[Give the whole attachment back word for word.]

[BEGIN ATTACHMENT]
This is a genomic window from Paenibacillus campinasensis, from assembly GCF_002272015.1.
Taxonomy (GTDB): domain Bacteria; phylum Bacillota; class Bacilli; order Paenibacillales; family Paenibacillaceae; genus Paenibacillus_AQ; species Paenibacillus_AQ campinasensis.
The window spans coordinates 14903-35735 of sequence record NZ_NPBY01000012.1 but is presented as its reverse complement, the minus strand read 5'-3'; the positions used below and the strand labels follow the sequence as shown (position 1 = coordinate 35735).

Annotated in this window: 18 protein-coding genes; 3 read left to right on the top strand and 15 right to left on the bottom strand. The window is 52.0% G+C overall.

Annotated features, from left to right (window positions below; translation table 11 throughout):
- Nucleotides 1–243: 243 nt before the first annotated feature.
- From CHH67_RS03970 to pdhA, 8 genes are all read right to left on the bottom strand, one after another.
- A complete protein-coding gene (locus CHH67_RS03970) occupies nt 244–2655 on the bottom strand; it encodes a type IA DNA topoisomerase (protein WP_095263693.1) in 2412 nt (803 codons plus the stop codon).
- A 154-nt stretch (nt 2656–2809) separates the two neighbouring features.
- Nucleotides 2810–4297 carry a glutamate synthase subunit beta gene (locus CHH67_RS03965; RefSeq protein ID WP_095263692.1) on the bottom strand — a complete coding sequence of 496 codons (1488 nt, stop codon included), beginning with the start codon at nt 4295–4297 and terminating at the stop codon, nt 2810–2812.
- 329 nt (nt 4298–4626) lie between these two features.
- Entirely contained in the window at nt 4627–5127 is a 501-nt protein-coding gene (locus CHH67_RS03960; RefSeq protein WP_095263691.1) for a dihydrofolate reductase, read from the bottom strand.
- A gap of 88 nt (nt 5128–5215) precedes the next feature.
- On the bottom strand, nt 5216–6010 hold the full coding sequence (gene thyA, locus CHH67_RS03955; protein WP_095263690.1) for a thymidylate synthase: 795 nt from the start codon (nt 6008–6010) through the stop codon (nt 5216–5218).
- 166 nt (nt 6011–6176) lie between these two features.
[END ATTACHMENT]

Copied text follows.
This is a genomic window from Paenibacillus campinasensis, from assembly GCF_002272015.1.
Taxonomy (GTDB): domain Bacteria; phylum Bacillota; class Bacilli; order Paenibacillales; family Paenibacillaceae; genus Paenibacillus_AQ; species Paenibacillus_AQ campinasensis.
The window spans coordinates 14903-35735 of sequence record NZ_NPBY01000012.1 but is presented as its reverse complement, the minus strand read 5'-3'; the positions used below and the strand labels follow the sequence as shown (position 1 = coordinate 35735).

Annotated in this window: 18 protein-coding genes; 3 read left to right on the top strand and 15 right to left on the bottom strand. The window is 52.0% G+C overall.

Annotated features, from left to right (window positions below; translation table 11 throughout):
- Nucleotides 1–243: 243 nt before the first annotated feature.
- From CHH67_RS03970 to pdhA, 8 genes are all read right to left on the bottom strand, one after another.
- A complete protein-coding gene (locus CHH67_RS03970) occupies nt 244–2655 on the bottom strand; it encodes a type IA DNA topoisomerase (protein WP_095263693.1) in 2412 nt (803 codons plus the stop codon).
- A 154-nt stretch (nt 2656–2809) separates the two neighbouring features.
- Nucleotides 2810–4297 carry a glutamate synthase subunit beta gene (locus CHH67_RS03965; RefSeq protein ID WP_095263692.1) on the bottom strand — a complete coding sequence of 496 codons (1488 nt, stop codon included), beginning with the start codon at nt 4295–4297 and terminating at the stop codon, nt 2810–2812.
- 329 nt (nt 4298–4626) lie between these two features.
- Entirely contained in the window at nt 4627–5127 is a 501-nt protein-coding gene (locus CHH67_RS03960; RefSeq protein WP_095263691.1) for a dihydrofolate reductase, read from the bottom strand.
- A gap of 88 nt (nt 5128–5215) precedes the next feature.
- On the bottom strand, nt 5216–6010 hold the full coding sequence (gene thyA, locus CHH67_RS03955; protein WP_095263690.1) for a thymidylate synthase: 795 nt from the start codon (nt 6008–6010) through the stop codon (nt 5216–5218).
- 166 nt (nt 6011–6176) lie between these two features.